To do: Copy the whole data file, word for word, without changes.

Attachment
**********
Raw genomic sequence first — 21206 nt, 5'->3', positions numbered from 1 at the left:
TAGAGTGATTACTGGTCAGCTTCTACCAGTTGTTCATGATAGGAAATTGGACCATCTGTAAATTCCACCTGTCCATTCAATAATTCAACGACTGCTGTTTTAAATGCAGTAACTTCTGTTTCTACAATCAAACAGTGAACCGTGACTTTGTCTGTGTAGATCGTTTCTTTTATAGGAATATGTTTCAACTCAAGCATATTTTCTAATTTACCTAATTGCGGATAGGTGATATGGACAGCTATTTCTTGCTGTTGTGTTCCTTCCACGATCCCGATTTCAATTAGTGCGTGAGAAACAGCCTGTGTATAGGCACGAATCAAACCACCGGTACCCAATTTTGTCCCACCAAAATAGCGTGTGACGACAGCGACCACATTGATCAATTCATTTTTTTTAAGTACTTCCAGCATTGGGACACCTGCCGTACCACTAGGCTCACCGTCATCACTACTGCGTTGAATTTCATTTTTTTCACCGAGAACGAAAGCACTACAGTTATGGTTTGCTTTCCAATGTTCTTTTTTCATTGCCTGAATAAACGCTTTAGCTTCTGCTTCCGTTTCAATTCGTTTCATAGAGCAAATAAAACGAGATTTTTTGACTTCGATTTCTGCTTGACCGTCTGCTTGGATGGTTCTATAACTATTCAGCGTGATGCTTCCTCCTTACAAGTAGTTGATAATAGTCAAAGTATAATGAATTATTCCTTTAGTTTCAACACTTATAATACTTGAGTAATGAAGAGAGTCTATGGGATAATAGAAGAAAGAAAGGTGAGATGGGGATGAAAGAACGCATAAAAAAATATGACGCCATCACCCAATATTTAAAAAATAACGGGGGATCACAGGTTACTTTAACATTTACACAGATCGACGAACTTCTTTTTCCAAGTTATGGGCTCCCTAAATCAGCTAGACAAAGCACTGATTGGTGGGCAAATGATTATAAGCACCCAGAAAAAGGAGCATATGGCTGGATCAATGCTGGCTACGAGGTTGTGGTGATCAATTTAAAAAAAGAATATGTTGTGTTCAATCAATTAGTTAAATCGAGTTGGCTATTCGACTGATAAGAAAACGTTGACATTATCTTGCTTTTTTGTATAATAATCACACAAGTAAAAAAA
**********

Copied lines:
Raw genomic sequence first — 21206 nt, 5'->3', positions numbered from 1 at the left:
TAGAGTGATTACTGGTCAGCTTCTACCAGTTGTTCATGATAGGAAATTGGACCATCTGTAAATTCCACCTGTCCATTCAATAATTCAACGACTGCTGTTTTAAATGCAGTAACTTCTGTTTCTACAATCAAACAGTGAACCGTGACTTTGTCTGTGTAGATCGTTTCTTTTATAGGAATATGTTTCAACTCAAGCATATTTTCTAATTTACCTAATTGCGGATAGGTGATATGGACAGCTATTTCTTGCTGTTGTGTTCCTTCCACGATCCCGATTTCAATTAGTGCGTGAGAAACAGCCTGTGTATAGGCACGAATCAAACCACCGGTACCCAATTTTGTCCCACCAAAATAGCGTGTGACGACAGCGACCACATTGATCAATTCATTTTTTTTAAGTACTTCCAGCATTGGGACACCTGCCGTACCACTAGGCTCACCGTCATCACTACTGCGTTGAATTTCATTTTTTTCACCGAGAACGAAAGCACTACAGTTATGGTTTGCTTTCCAATGTTCTTTTTTCATTGCCTGAATAAACGCTTTAGCTTCTGCTTCCGTTTCAATTCGTTTCATAGAGCAAATAAAACGAGATTTTTTGACTTCGATTTCTGCTTGACCGTCTGCTTGGATGGTTCTATAACTATTCAGCGTGATGCTTCCTCCTTACAAGTAGTTGATAATAGTCAAAGTATAATGAATTATTCCTTTAGTTTCAACACTTATAATACTTGAGTAATGAAGAGAGTCTATGGGATAATAGAAGAAAGAAAGGTGAGATGGGGATGAAAGAACGCATAAAAAAATATGACGCCATCACCCAATATTTAAAAAATAACGGGGGATCACAGGTTACTTTAACATTTACACAGATCGACGAACTTCTTTTTCCAAGTTATGGGCTCCCTAAATCAGCTAGACAAAGCACTGATTGGTGGGCAAATGATTATAAGCACCCAGAAAAAGGAGCATATGGCTGGATCAATGCTGGCTACGAGGTTGTGGTGATCAATTTAAAAAAAGAATATGTTGTGTTCAATCAATTAGTTAAATCGAGTTGGCTATTCGACTGATAAGAAAACGTTGACATTATCTTGCTTTTTTGTATAATAATCACACAAGTAAAAAAA